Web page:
Plant Biol (Stuttg) 2005; 7(5): 484-494
DOI: 10.1055/s-2005-865905
Research Paper

Georg Thieme Verlag Stuttgart KG · New York

Relative Growth Rate and Biomass Allocation in Ten Woody Species with Different Leaf Longevity Using Phylogenetic Independent Contrasts (PICs)

J. Ruiz-Robleto1 , 2 , R. Villar1
  • 1Area de Ecología, Campus de Rabanales, Universidad de Córdoba, 14071, Spain
  • 2Facultad de Ciencias Ambientales y Agrícolas, Universidad Rafael Landivar, Campus Central, Vista Hermosa III, zona 16, Guatemala City, Guatemala
Weitere Informationen


Received: November 29, 2004

Accepted: June 22, 2005

15. September 2005 (online)


In this study, we compare the relative growth rate (RGR) and biomass allocation of 10 woody species (5 deciduous and 5 evergreen) from the Mediterranean region using phylogenetic independent contrasts (PICs) to test if these two functional groups differ in these traits. In general, the results were similar when using PICs or without taking into account phylogenetic relations. Deciduous species had a higher RGR than evergreen species, due to the higher net assimilation rate (NAR). Deciduous species had a higher specific leaf area (SLA) but a lower leaf mass ratio (LMR), resulting in a similar LAR for deciduous and evergreen species (LAR = SLA × LMR). In some cases, the use of PICs revealed patterns that would not have appeared if phylogeny had been overlooked. For example, there was no significant correlation between RGR and final dry mass (after 4 months of growth) but PICs revealed that there was a positive relation between these two variables in all deciduous-evergreen pairs. In general, RGR decreased with time and this temporal variation was due primarily to NAR variations (r = 0.79, p < 0.01), and also to variations in LAR (r = 0.69, p < 0.05). Considering the phylogeny, the only variable constantly different for all deciduous-evergreen pairs was SLA. This result, and the fact that SLA was the best correlated variable with RGR (r = 0.81, p < 0.01), reinforce the value of SLA as a variable closely associated to growth and to the functional groups (deciduous vs. evergreen).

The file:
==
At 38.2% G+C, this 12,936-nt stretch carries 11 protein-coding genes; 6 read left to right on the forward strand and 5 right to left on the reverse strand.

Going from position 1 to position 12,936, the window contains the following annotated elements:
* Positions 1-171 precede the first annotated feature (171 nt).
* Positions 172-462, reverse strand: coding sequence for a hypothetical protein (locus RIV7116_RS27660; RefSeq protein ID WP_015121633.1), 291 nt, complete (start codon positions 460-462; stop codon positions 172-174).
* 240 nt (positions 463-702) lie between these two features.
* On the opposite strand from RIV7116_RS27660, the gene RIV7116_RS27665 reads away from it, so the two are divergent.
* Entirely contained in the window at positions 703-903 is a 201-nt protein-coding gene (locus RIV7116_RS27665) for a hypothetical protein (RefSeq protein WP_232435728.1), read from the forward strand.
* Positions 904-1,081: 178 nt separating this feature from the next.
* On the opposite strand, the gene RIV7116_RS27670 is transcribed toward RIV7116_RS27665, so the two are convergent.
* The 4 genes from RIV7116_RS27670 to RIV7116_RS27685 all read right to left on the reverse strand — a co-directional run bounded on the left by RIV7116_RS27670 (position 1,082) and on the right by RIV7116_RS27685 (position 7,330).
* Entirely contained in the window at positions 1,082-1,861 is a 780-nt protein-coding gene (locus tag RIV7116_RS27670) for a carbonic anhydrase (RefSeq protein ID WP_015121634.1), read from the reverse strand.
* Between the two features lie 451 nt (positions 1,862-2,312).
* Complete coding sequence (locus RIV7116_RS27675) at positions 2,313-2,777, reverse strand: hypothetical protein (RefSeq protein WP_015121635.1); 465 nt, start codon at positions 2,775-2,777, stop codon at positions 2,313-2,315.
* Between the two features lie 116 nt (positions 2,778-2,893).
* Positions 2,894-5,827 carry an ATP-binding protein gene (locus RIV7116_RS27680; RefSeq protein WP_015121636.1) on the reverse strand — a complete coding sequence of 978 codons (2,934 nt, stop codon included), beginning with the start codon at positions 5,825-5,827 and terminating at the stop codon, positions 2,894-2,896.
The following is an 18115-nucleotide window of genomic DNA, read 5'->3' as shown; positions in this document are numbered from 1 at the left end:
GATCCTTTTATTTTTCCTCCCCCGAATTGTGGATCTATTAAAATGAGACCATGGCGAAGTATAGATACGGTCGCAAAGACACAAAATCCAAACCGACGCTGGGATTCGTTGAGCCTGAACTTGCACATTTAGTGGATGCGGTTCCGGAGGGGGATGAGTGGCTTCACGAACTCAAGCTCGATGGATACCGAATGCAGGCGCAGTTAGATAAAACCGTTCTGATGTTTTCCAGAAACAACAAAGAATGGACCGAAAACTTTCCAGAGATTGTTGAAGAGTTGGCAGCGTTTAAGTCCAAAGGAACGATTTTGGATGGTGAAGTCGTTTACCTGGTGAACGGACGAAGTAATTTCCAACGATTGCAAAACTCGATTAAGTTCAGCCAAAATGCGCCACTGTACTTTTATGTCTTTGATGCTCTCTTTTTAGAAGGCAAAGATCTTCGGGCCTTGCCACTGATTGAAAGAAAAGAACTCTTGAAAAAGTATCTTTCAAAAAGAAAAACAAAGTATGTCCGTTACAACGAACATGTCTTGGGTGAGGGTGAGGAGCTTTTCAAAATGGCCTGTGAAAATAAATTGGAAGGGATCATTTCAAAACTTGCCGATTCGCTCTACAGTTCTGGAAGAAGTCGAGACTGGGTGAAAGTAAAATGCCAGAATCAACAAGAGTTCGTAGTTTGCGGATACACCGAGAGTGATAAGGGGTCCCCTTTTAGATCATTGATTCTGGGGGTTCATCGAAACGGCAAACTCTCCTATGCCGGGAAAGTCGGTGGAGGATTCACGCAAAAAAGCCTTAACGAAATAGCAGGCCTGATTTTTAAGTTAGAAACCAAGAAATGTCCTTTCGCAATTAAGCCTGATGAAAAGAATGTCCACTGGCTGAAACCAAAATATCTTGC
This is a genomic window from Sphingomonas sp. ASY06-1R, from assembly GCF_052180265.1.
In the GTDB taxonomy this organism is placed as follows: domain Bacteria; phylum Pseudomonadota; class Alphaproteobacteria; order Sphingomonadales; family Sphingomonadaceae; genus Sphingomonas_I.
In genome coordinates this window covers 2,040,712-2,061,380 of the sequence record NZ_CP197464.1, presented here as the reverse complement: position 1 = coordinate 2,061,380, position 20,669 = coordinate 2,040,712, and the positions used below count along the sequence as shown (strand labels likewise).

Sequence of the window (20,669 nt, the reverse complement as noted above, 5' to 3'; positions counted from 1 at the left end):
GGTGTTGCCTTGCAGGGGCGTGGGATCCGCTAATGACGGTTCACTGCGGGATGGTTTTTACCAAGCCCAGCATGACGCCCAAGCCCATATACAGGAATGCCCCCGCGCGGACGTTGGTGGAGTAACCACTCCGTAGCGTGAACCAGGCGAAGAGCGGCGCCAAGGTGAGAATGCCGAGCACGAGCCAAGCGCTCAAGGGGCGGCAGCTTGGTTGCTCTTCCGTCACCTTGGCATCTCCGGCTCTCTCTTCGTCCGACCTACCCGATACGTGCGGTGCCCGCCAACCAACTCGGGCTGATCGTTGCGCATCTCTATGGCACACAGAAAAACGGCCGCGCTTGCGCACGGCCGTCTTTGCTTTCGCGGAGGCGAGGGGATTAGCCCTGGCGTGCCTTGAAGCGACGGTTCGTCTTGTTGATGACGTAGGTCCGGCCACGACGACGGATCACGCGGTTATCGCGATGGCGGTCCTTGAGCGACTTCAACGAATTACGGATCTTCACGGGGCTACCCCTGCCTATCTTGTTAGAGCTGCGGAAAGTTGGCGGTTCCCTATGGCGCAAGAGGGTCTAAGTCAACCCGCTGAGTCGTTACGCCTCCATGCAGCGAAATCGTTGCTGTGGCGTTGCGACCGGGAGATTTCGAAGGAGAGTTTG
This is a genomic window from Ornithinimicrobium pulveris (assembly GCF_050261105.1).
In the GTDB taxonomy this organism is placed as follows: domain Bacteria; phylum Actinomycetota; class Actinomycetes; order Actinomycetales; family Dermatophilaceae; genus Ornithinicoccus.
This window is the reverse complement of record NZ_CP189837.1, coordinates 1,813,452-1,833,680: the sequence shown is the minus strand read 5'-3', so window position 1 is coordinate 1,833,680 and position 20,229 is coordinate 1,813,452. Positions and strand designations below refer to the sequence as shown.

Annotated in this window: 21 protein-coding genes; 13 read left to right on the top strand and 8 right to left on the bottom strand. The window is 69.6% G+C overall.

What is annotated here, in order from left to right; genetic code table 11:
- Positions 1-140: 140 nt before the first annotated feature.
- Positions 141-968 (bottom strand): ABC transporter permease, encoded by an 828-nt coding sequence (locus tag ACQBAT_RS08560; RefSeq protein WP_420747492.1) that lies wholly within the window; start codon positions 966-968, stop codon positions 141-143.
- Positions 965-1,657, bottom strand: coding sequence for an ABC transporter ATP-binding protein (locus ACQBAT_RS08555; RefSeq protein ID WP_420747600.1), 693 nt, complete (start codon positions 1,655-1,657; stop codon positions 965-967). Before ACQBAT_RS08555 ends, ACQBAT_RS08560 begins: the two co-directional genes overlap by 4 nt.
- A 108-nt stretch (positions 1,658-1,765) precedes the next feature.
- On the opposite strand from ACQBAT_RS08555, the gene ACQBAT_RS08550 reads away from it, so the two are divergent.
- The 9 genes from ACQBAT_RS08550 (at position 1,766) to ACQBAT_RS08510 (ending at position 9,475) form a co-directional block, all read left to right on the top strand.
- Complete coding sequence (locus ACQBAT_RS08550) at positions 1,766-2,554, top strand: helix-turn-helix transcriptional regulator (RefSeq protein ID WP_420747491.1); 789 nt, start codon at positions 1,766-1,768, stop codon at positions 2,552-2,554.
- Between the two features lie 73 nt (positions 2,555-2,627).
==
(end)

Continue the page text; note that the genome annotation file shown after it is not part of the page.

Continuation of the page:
R. Villar

Area de Ecología

Campus de Rabanales

Universidad de Córdoba, 14071



Editor: J. Knops